Artist in residence Pierre-Laurent Aimard and The Royal Concertgebouw Orchestra have programmed an unusual work, Antonín Dvořák's Piano Concerto, which most acclaimed pianists have passed over, probably because it is equally demanding for soloist and orchestra alike. In 2001, Pierre-Laurent Aimard performed the work under the direction of Nikolaus Harnoncourt, when 'both achieved a sparkling, transparent sound and a range of lively gestures,' wrote the Dutch daily De Volkskrant. At the orchestra's helm on this concert is conductor Daniel Harding.
Once again, Dvořák's original version is being performed, which had once nearly faded into oblivion. It was not until 1919 that the work was rediscovered, when a revised version was published by the pianist Vilém Kurz in an effort to improve on the piano part, which he found to be ineffectual. Aimard is not convinced, however. He says, 'Kurz's version lacks the freshness of the original, and it trivialises Dvořák's original composition.'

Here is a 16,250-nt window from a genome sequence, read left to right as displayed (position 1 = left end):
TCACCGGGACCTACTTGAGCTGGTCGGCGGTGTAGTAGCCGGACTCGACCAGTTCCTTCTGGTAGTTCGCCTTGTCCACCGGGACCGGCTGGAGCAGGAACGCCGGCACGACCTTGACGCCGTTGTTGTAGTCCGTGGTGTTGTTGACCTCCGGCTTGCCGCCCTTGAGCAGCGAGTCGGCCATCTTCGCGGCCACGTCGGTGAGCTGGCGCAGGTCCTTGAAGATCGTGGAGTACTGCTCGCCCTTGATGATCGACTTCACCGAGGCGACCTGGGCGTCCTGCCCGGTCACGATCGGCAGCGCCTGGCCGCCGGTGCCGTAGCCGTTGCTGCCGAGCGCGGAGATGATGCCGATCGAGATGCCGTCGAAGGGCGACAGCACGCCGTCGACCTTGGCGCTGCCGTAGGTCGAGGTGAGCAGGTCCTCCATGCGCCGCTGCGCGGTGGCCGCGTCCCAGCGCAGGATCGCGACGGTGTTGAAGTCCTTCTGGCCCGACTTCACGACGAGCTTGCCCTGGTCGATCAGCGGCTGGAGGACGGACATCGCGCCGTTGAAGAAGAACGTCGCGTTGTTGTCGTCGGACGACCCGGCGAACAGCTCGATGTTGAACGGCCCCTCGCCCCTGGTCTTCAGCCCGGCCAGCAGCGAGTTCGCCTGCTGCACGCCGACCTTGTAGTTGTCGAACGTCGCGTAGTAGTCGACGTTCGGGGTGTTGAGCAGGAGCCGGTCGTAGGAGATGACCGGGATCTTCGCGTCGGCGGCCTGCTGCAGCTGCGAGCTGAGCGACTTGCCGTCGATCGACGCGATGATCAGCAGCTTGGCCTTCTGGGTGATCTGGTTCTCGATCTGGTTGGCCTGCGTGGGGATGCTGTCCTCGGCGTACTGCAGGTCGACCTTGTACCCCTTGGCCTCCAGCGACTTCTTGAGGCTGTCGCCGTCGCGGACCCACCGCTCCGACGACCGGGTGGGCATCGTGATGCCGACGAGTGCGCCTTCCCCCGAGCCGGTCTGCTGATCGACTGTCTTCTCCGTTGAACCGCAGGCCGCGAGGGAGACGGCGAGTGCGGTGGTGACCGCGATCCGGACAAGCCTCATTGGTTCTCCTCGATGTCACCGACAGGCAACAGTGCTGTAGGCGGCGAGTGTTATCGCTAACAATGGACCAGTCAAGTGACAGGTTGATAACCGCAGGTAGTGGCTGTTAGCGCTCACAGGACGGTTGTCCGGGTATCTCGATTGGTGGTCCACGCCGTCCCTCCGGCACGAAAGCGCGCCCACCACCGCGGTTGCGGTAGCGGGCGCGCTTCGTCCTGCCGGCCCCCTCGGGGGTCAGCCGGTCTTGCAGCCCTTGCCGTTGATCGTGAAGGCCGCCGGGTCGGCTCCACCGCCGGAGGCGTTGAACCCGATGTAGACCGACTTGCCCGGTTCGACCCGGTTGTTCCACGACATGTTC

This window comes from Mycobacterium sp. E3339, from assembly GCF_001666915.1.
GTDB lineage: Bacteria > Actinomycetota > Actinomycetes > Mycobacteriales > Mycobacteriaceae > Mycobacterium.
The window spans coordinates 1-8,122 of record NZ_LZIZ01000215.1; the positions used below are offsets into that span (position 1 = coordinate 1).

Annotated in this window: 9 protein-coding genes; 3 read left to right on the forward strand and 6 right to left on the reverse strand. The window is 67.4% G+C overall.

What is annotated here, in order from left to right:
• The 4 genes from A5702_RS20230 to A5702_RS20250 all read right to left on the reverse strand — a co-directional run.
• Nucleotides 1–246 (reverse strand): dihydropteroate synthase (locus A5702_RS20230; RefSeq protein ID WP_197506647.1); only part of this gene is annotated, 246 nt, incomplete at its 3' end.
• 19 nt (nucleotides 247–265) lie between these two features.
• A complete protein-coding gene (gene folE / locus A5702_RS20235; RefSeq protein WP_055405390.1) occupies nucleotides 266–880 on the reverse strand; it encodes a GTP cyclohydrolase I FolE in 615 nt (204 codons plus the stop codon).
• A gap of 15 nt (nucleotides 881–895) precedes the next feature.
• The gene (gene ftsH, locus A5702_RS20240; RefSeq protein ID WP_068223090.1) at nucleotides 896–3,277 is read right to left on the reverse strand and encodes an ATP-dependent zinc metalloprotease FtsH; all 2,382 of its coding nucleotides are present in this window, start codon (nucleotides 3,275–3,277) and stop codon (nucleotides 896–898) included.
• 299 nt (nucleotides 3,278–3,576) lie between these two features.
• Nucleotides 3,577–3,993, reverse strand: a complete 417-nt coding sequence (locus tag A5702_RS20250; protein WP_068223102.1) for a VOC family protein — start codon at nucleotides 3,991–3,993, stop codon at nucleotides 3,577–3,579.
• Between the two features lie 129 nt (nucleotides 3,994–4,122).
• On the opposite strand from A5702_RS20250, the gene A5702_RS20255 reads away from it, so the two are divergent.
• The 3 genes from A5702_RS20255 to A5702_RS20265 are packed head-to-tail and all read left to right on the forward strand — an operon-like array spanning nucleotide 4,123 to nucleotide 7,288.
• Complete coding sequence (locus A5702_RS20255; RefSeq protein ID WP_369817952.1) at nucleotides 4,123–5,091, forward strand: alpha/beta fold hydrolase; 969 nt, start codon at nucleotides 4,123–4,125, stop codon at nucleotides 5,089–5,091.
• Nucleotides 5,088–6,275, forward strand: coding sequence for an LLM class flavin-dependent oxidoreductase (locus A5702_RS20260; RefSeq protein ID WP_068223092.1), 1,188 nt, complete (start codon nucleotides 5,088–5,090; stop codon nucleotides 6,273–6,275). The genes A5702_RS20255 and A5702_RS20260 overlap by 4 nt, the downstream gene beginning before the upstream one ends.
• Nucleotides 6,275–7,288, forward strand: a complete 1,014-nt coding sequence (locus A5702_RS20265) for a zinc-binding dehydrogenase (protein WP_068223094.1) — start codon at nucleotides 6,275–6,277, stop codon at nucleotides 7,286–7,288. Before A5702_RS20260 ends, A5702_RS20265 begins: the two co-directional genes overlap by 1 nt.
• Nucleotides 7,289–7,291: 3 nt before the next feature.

After the interval, Daniel Harding will be conducting Béla Bartók's Bluebeard's Castle in concert version. Bluebeard and his new (fourth) wife Judith are the only two characters in the opera. When Judith moves into Bluebeard's castle, she demands that its seven closed doors be opened. Bluebeard first says that no one may see what is behind them, but his gruesome secret is eventually revealed. This is a splendid and compelling music drama.